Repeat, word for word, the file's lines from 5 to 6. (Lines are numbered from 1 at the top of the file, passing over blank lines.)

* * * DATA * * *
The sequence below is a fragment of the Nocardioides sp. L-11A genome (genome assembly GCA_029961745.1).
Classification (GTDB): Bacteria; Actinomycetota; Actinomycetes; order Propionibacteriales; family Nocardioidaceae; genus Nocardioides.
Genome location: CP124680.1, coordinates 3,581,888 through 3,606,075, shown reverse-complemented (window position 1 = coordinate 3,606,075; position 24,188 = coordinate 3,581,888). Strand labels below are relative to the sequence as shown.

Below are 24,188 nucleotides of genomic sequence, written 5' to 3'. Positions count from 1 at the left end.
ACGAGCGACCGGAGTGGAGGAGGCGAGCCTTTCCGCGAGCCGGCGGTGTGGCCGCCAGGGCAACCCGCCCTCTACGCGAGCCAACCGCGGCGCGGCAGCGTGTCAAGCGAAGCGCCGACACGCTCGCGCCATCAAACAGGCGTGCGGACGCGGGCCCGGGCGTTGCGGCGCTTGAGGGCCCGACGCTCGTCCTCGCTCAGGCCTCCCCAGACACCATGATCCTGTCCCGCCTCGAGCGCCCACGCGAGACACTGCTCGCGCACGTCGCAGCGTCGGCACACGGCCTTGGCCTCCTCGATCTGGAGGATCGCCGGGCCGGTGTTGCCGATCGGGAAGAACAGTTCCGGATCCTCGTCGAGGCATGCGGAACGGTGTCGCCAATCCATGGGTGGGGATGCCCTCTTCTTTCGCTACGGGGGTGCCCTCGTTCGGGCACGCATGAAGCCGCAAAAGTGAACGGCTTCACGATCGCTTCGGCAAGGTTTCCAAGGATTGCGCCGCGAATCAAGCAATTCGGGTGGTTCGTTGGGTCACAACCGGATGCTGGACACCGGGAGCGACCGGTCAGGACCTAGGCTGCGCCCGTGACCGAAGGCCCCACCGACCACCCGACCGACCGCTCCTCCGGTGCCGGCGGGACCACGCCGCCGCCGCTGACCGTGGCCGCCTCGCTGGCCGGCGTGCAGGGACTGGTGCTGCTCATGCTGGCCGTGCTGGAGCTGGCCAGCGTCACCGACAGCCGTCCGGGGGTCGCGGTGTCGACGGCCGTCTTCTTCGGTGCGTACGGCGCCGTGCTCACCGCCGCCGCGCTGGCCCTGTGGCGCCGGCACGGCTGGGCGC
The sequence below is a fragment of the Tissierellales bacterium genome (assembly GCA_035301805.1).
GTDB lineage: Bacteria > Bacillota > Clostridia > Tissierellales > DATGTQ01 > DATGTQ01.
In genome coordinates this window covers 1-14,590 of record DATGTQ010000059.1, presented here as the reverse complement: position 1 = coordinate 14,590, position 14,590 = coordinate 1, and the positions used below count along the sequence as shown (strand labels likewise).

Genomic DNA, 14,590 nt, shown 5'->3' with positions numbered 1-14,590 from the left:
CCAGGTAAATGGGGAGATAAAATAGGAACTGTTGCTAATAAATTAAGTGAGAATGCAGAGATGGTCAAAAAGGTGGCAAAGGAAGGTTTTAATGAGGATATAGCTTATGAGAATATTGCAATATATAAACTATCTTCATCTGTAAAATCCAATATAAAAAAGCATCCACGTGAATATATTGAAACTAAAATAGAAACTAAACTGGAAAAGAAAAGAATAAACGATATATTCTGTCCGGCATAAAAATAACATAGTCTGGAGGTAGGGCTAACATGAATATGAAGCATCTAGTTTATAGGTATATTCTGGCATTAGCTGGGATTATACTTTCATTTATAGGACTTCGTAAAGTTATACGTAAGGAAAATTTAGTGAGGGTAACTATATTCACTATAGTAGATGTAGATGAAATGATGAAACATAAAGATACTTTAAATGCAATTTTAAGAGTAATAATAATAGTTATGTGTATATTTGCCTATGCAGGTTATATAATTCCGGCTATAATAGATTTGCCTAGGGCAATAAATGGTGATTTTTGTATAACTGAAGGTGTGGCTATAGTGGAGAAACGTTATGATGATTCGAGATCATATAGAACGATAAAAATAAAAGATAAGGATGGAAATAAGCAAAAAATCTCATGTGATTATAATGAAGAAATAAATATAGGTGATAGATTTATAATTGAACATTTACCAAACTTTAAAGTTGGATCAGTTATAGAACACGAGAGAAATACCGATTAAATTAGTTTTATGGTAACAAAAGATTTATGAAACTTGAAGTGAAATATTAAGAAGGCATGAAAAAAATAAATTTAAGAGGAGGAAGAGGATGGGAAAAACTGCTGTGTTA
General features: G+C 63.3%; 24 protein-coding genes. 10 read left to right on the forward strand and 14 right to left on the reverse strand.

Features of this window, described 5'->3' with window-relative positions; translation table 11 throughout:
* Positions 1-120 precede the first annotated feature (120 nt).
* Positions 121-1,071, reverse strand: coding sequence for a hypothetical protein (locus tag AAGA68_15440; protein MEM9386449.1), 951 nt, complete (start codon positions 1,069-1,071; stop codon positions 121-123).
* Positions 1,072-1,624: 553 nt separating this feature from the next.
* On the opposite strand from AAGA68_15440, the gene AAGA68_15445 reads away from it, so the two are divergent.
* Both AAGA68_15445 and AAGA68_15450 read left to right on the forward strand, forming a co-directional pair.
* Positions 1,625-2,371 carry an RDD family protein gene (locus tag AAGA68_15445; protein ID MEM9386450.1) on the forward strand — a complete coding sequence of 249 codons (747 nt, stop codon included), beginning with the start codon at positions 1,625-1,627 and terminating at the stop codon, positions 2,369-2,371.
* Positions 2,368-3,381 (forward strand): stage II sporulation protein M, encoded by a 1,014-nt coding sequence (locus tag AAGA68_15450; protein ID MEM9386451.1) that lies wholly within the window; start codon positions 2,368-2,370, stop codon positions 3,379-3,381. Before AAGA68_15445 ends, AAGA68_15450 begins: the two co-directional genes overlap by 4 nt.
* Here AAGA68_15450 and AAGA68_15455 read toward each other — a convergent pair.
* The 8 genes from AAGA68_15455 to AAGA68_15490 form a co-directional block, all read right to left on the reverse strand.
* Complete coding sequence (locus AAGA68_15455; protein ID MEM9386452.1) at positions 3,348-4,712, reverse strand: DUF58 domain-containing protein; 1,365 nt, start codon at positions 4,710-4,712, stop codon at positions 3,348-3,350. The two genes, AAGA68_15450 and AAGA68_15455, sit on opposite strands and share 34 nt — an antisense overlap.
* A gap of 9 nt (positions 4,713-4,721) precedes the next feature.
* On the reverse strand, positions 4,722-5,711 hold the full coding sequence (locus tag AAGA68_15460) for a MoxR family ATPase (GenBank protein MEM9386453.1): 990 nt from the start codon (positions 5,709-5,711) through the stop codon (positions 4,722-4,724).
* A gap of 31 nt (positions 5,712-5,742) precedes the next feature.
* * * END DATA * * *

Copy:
ACGAGCGACCGGAGTGGAGGAGGCGAGCCTTTCCGCGAGCCGGCGGTGTGGCCGCCAGGGCAACCCGCCCTCTACGCGAGCCAACCGCGGCGCGGCAGCGTGTCAAGCGAAGCGCCGACACGCTCGCGCCATCAAACAGGCGTGCGGACGCGGGCCCGGGCGTTGCGGCGCTTGAGGGCCCGACGCTCGTCCTCGCTCAGGCCTCCCCAGACACCATGATCCTGTCCCGCCTCGAGCGCCCACGCGAGACACTGCTCGCGCACGTCGCAGCGTCGGCACACGGCCTTGGCCTCCTCGATCTGGAGGATCGCCGGGCCGGTGTTGCCGATCGGGAAGAACAGTTCCGGATCCTCGTCGAGGCATGCGGAACGGTGTCGCCAATCCATGGGTGGGGATGCCCTCTTCTTTCGCTACGGGGGTGCCCTCGTTCGGGCACGCATGAAGCCGCAAAAGTGAACGGCTTCACGATCGCTTCGGCAAGGTTTCCAAGGATTGCGCCGCGAATCAAGCAATTCGGGTGGTTCGTTGGGTCACAACCGGATGCTGGACACCGGGAGCGACCGGTCAGGACCTAGGCTGCGCCCGTGACCGAAGGCCCCACCGACCACCCGACCGACCGCTCCTCCGGTGCCGGCGGGACCACGCCGCCGCCGCTGACCGTGGCCGCCTCGCTGGCCGGCGTGCAGGGACTGGTGCTGCTCATGCTGGCCGTGCTGGAGCTGGCCAGCGTCACCGACAGCCGTCCGGGGGTCGCGGTGTCGACGGCCGTCTTCTTCGGTGCGTACGGCGCCGTGCTCACCGCCGCCGCGCTGGCCCTGTGGCGCCGGCACGGCTGGGCGC
The sequence below is a fragment of the Tissierellales bacterium genome (assembly GCA_035301805.1).